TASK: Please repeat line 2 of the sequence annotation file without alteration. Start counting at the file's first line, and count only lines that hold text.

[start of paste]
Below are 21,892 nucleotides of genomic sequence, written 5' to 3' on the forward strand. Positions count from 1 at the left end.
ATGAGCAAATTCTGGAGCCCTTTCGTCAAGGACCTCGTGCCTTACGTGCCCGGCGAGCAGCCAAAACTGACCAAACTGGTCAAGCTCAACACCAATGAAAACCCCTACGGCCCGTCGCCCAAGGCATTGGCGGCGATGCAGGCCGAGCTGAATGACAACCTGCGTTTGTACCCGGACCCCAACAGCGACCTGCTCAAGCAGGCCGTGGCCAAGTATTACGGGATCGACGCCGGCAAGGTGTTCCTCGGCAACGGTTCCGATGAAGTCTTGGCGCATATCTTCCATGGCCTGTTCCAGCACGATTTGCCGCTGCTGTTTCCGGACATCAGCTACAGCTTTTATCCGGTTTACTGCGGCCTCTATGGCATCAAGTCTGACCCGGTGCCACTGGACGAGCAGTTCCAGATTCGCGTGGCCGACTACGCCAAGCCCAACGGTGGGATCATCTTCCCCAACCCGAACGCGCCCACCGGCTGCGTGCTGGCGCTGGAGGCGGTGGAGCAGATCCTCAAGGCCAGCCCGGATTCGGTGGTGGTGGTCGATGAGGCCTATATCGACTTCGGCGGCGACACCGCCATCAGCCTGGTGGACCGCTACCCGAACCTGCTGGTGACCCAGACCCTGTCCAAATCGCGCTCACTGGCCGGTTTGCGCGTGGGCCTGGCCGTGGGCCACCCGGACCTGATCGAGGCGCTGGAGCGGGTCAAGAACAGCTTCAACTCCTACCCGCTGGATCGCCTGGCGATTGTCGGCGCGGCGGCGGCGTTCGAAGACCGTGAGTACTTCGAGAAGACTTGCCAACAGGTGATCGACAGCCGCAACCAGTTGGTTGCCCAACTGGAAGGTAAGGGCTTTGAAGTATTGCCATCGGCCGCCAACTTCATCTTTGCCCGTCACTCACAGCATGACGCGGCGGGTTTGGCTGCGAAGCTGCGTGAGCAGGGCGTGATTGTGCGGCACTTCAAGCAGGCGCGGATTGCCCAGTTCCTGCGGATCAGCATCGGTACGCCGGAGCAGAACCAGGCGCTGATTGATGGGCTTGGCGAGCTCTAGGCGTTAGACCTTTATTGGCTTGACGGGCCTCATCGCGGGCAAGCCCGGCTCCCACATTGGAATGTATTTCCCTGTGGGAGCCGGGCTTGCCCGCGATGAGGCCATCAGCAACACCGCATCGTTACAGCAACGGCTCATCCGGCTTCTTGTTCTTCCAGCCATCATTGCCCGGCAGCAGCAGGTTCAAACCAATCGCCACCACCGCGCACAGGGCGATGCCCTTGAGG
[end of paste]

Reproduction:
ATGAGCAAATTCTGGAGCCCTTTCGTCAAGGACCTCGTGCCTTACGTGCCCGGCGAGCAGCCAAAACTGACCAAACTGGTCAAGCTCAACACCAATGAAAACCCCTACGGCCCGTCGCCCAAGGCATTGGCGGCGATGCAGGCCGAGCTGAATGACAACCTGCGTTTGTACCCGGACCCCAACAGCGACCTGCTCAAGCAGGCCGTGGCCAAGTATTACGGGATCGACGCCGGCAAGGTGTTCCTCGGCAACGGTTCCGATGAAGTCTTGGCGCATATCTTCCATGGCCTGTTCCAGCACGATTTGCCGCTGCTGTTTCCGGACATCAGCTACAGCTTTTATCCGGTTTACTGCGGCCTCTATGGCATCAAGTCTGACCCGGTGCCACTGGACGAGCAGTTCCAGATTCGCGTGGCCGACTACGCCAAGCCCAACGGTGGGATCATCTTCCCCAACCCGAACGCGCCCACCGGCTGCGTGCTGGCGCTGGAGGCGGTGGAGCAGATCCTCAAGGCCAGCCCGGATTCGGTGGTGGTGGTCGATGAGGCCTATATCGACTTCGGCGGCGACACCGCCATCAGCCTGGTGGACCGCTACCCGAACCTGCTGGTGACCCAGACCCTGTCCAAATCGCGCTCACTGGCCGGTTTGCGCGTGGGCCTGGCCGTGGGCCACCCGGACCTGATCGAGGCGCTGGAGCGGGTCAAGAACAGCTTCAACTCCTACCCGCTGGATCGCCTGGCGATTGTCGGCGCGGCGGCGGCGTTCGAAGACCGTGAGTACTTCGAGAAGACTTGCCAACAGGTGATCGACAGCCGCAACCAGTTGGTTGCCCAACTGGAAGGTAAGGGCTTTGAAGTATTGCCATCGGCCGCCAACTTCATCTTTGCCCGTCACTCACAGCATGACGCGGCGGGTTTGGCTGCGAAGCTGCGTGAGCAGGGCGTGATTGTGCGGCACTTCAAGCAGGCGCGGATTGCCCAGTTCCTGCGGATCAGCATCGGTACGCCGGAGCAGAACCAGGCGCTGATTGATGGGCTTGGCGAGCTCTAGGCGTTAGACCTTTATTGGCTTGACGGGCCTCATCGCGGGCAAGCCCGGCTCCCACATTGGAATGTATTTCCCTGTGGGAGCCGGGCTTGCCCGCGATGAGGCCATCAGCAACACCGCATCGTTACAGCAACGGCTCATCCGGCTTCTTGTTCTTCCAGCCATCATTGCCCGGCAGCAGCAGGTTCAAACCAATCGCCACCACCGCGCACAGGGCGATGCCCTTGAGG